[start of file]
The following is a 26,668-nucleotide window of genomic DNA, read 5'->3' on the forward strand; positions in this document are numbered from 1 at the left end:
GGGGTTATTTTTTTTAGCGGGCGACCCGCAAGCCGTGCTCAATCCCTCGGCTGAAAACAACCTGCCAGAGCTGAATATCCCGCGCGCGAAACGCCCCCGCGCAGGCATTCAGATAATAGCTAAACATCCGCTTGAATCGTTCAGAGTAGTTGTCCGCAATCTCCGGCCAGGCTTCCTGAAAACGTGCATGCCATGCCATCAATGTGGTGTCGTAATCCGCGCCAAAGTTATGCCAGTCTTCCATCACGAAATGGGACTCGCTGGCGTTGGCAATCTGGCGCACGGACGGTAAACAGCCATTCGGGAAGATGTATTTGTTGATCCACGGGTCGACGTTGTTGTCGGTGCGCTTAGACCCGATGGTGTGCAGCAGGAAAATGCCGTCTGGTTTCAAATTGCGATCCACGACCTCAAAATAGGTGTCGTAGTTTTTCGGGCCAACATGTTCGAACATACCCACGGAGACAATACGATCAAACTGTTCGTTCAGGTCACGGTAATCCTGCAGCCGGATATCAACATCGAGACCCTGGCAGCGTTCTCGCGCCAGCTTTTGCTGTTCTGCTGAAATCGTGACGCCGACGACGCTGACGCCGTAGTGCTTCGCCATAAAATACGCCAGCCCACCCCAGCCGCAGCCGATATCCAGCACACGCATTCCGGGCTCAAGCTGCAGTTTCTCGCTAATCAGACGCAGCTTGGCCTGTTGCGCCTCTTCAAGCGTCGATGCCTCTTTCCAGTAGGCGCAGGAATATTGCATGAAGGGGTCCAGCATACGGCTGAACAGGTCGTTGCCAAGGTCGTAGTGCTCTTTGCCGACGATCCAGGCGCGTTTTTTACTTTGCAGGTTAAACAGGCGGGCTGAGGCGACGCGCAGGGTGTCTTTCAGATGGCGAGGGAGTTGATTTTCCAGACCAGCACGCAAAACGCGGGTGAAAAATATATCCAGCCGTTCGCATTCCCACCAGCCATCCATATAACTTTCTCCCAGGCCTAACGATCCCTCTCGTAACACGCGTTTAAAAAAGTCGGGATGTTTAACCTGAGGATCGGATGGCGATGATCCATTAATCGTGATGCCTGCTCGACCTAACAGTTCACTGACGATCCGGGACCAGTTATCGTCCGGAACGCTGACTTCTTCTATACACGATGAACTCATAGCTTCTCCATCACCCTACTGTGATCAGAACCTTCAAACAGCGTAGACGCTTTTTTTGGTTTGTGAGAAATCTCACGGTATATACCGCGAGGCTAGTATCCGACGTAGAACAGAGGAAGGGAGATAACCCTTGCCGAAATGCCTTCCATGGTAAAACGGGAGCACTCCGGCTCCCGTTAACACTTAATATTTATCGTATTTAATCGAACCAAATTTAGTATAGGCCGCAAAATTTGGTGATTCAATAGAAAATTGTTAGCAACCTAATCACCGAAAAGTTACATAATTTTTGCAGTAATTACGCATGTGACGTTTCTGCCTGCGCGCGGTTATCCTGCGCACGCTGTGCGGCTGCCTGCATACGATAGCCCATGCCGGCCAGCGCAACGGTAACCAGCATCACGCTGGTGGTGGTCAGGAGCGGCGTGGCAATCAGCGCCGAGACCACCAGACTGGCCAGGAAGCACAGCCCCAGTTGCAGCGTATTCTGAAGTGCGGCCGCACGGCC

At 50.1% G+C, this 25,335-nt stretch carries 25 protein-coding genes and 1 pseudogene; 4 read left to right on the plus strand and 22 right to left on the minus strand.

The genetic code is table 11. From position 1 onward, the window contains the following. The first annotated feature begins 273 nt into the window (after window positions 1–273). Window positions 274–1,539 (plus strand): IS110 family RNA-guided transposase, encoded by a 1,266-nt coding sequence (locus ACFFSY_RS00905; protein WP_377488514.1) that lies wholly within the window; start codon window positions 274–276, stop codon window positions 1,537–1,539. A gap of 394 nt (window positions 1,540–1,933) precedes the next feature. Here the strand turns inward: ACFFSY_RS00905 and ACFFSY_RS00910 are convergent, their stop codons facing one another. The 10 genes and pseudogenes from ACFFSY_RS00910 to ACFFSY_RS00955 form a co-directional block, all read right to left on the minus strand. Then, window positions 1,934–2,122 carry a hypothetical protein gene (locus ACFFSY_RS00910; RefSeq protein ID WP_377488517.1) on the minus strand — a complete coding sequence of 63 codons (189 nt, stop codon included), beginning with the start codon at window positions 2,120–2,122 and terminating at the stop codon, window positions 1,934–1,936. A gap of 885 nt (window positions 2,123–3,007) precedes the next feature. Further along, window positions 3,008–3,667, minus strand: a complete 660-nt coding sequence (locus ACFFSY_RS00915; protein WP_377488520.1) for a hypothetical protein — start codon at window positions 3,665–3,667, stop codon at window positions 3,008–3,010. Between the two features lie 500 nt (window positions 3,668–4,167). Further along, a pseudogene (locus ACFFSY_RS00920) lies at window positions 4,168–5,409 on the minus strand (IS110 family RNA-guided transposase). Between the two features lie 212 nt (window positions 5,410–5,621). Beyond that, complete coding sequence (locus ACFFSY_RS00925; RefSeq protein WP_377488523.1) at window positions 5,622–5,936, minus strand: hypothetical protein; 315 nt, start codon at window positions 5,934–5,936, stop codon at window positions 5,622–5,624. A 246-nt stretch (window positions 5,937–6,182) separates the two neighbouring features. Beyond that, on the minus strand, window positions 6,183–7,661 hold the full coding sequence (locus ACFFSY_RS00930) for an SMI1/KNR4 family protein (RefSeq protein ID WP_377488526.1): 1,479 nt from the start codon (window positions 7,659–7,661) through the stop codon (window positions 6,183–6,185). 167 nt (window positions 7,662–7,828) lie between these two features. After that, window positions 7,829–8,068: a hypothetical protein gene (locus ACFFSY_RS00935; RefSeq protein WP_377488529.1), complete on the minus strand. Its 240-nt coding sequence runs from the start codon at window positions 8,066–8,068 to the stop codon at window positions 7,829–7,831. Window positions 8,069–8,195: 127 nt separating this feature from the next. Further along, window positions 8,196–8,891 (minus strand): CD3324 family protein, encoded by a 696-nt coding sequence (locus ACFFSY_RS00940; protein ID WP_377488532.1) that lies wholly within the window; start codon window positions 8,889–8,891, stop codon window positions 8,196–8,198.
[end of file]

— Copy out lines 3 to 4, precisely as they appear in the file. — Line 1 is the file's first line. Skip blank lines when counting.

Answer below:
At 50.1% G+C, this 25,335-nt stretch carries 25 protein-coding genes and 1 pseudogene; 4 read left to right on the plus strand and 22 right to left on the minus strand.

The genetic code is table 11. From position 1 onward, the window contains the following. The first annotated feature begins 273 nt into the window (after window positions 1–273). Window positions 274–1,539 (plus strand): IS110 family RNA-guided transposase, encoded by a 1,266-nt coding sequence (locus ACFFSY_RS00905; protein WP_377488514.1) that lies wholly within the window; start codon window positions 274–276, stop codon window positions 1,537–1,539. A gap of 394 nt (window positions 1,540–1,933) precedes the next feature. Here the strand turns inward: ACFFSY_RS00905 and ACFFSY_RS00910 are convergent, their stop codons facing one another. The 10 genes and pseudogenes from ACFFSY_RS00910 to ACFFSY_RS00955 form a co-directional block, all read right to left on the minus strand. Then, window positions 1,934–2,122 carry a hypothetical protein gene (locus ACFFSY_RS00910; RefSeq protein ID WP_377488517.1) on the minus strand — a complete coding sequence of 63 codons (189 nt, stop codon included), beginning with the start codon at window positions 2,120–2,122 and terminating at the stop codon, window positions 1,934–1,936. A gap of 885 nt (window positions 2,123–3,007) precedes the next feature. Further along, window positions 3,008–3,667, minus strand: a complete 660-nt coding sequence (locus ACFFSY_RS00915; protein WP_377488520.1) for a hypothetical protein — start codon at window positions 3,665–3,667, stop codon at window positions 3,008–3,010. Between the two features lie 500 nt (window positions 3,668–4,167). Further along, a pseudogene (locus ACFFSY_RS00920) lies at window positions 4,168–5,409 on the minus strand (IS110 family RNA-guided transposase). Between the two features lie 212 nt (window positions 5,410–5,621). Beyond that, complete coding sequence (locus ACFFSY_RS00925; RefSeq protein WP_377488523.1) at window positions 5,622–5,936, minus strand: hypothetical protein; 315 nt, start codon at window positions 5,934–5,936, stop codon at window positions 5,622–5,624. A 246-nt stretch (window positions 5,937–6,182) separates the two neighbouring features. Beyond that, on the minus strand, window positions 6,183–7,661 hold the full coding sequence (locus ACFFSY_RS00930) for an SMI1/KNR4 family protein (RefSeq protein ID WP_377488526.1): 1,479 nt from the start codon (window positions 7,659–7,661) through the stop codon (window positions 6,183–6,185). 167 nt (window positions 7,662–7,828) lie between these two features. After that, window positions 7,829–8,068: a hypothetical protein gene (locus ACFFSY_RS00935; RefSeq protein WP_377488529.1), complete on the minus strand. Its 240-nt coding sequence runs from the start codon at window positions 8,066–8,068 to the stop codon at window positions 7,829–7,831. Window positions 8,069–8,195: 127 nt separating this feature from the next. Further along, window positions 8,196–8,891 (minus strand): CD3324 family protein, encoded by a 696-nt coding sequence (locus ACFFSY_RS00940; protein ID WP_377488532.1) that lies wholly within the window; start codon window positions 8,889–8,891, stop codon window positions 8,196–8,198.